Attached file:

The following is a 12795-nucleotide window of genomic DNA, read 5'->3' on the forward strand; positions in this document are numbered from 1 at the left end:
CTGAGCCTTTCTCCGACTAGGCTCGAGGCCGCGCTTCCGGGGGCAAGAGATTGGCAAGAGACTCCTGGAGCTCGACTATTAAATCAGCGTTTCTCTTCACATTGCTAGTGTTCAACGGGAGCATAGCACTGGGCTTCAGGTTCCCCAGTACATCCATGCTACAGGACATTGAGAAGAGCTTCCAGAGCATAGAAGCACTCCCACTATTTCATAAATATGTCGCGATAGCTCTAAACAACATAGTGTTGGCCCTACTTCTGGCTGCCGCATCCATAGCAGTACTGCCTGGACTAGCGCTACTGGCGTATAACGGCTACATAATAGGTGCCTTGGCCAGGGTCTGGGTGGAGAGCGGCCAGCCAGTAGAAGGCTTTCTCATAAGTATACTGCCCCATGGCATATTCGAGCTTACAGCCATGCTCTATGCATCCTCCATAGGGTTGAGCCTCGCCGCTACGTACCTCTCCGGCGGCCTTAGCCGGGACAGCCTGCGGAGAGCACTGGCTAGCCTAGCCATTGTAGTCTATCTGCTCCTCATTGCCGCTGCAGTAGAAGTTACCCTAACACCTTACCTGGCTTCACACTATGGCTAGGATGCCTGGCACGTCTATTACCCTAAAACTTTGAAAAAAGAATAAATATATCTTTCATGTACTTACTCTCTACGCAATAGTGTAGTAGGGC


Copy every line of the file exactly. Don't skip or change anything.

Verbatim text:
The following is a 12795-nucleotide window of genomic DNA, read 5'->3' on the forward strand; positions in this document are numbered from 1 at the left end:
CTGAGCCTTTCTCCGACTAGGCTCGAGGCCGCGCTTCCGGGGGCAAGAGATTGGCAAGAGACTCCTGGAGCTCGACTATTAAATCAGCGTTTCTCTTCACATTGCTAGTGTTCAACGGGAGCATAGCACTGGGCTTCAGGTTCCCCAGTACATCCATGCTACAGGACATTGAGAAGAGCTTCCAGAGCATAGAAGCACTCCCACTATTTCATAAATATGTCGCGATAGCTCTAAACAACATAGTGTTGGCCCTACTTCTGGCTGCCGCATCCATAGCAGTACTGCCTGGACTAGCGCTACTGGCGTATAACGGCTACATAATAGGTGCCTTGGCCAGGGTCTGGGTGGAGAGCGGCCAGCCAGTAGAAGGCTTTCTCATAAGTATACTGCCCCATGGCATATTCGAGCTTACAGCCATGCTCTATGCATCCTCCATAGGGTTGAGCCTCGCCGCTACGTACCTCTCCGGCGGCCTTAGCCGGGACAGCCTGCGGAGAGCACTGGCTAGCCTAGCCATTGTAGTCTATCTGCTCCTCATTGCCGCTGCAGTAGAAGTTACCCTAACACCTTACCTGGCTTCACACTATGGCTAGGATGCCTGGCACGTCTATTACCCTAAAACTTTGAAAAAAGAATAAATATATCTTTCATGTACTTACTCTCTACGCAATAGTGTAGTAGGGC